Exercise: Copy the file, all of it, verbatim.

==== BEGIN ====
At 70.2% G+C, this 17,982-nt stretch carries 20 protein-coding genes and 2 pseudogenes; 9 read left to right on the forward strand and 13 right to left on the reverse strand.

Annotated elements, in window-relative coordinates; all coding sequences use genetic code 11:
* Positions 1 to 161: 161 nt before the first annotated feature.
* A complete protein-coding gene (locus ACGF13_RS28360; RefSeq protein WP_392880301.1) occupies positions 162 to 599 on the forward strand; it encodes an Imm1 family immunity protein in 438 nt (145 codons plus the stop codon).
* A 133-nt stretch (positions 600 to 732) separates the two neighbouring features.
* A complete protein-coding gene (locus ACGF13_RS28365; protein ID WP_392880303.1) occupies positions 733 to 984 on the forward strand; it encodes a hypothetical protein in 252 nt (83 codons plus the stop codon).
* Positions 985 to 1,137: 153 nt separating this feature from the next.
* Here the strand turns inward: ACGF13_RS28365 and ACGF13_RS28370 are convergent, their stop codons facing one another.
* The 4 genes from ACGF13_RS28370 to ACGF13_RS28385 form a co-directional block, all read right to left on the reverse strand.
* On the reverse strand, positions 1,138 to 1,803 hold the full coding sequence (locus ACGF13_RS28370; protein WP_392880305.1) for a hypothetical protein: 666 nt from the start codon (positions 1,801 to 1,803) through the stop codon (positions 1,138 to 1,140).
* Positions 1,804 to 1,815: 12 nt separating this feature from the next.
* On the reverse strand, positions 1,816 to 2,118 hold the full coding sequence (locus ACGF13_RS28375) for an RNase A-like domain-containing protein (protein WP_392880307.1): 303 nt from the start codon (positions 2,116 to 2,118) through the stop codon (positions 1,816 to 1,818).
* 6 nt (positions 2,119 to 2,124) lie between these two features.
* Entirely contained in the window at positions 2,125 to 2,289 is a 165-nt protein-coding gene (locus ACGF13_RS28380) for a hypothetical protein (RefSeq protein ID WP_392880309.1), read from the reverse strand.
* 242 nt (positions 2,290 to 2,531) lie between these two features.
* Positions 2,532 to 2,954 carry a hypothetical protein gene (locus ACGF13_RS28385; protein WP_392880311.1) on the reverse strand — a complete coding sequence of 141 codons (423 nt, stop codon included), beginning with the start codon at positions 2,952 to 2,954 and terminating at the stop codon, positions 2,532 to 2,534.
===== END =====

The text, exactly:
At 70.2% G+C, this 17,982-nt stretch carries 20 protein-coding genes and 2 pseudogenes; 9 read left to right on the forward strand and 13 right to left on the reverse strand.

Annotated elements, in window-relative coordinates; all coding sequences use genetic code 11:
* Positions 1 to 161: 161 nt before the first annotated feature.
* A complete protein-coding gene (locus ACGF13_RS28360; RefSeq protein WP_392880301.1) occupies positions 162 to 599 on the forward strand; it encodes an Imm1 family immunity protein in 438 nt (145 codons plus the stop codon).
* A 133-nt stretch (positions 600 to 732) separates the two neighbouring features.
* A complete protein-coding gene (locus ACGF13_RS28365; protein ID WP_392880303.1) occupies positions 733 to 984 on the forward strand; it encodes a hypothetical protein in 252 nt (83 codons plus the stop codon).
* Positions 985 to 1,137: 153 nt separating this feature from the next.
* Here the strand turns inward: ACGF13_RS28365 and ACGF13_RS28370 are convergent, their stop codons facing one another.
* The 4 genes from ACGF13_RS28370 to ACGF13_RS28385 form a co-directional block, all read right to left on the reverse strand.
* On the reverse strand, positions 1,138 to 1,803 hold the full coding sequence (locus ACGF13_RS28370; protein WP_392880305.1) for a hypothetical protein: 666 nt from the start codon (positions 1,801 to 1,803) through the stop codon (positions 1,138 to 1,140).
* Positions 1,804 to 1,815: 12 nt separating this feature from the next.
* On the reverse strand, positions 1,816 to 2,118 hold the full coding sequence (locus ACGF13_RS28375) for an RNase A-like domain-containing protein (protein WP_392880307.1): 303 nt from the start codon (positions 2,116 to 2,118) through the stop codon (positions 1,816 to 1,818).
* 6 nt (positions 2,119 to 2,124) lie between these two features.
* Entirely contained in the window at positions 2,125 to 2,289 is a 165-nt protein-coding gene (locus ACGF13_RS28380) for a hypothetical protein (RefSeq protein ID WP_392880309.1), read from the reverse strand.
* 242 nt (positions 2,290 to 2,531) lie between these two features.
* Positions 2,532 to 2,954 carry a hypothetical protein gene (locus ACGF13_RS28385; protein WP_392880311.1) on the reverse strand — a complete coding sequence of 141 codons (423 nt, stop codon included), beginning with the start codon at positions 2,952 to 2,954 and terminating at the stop codon, positions 2,532 to 2,534.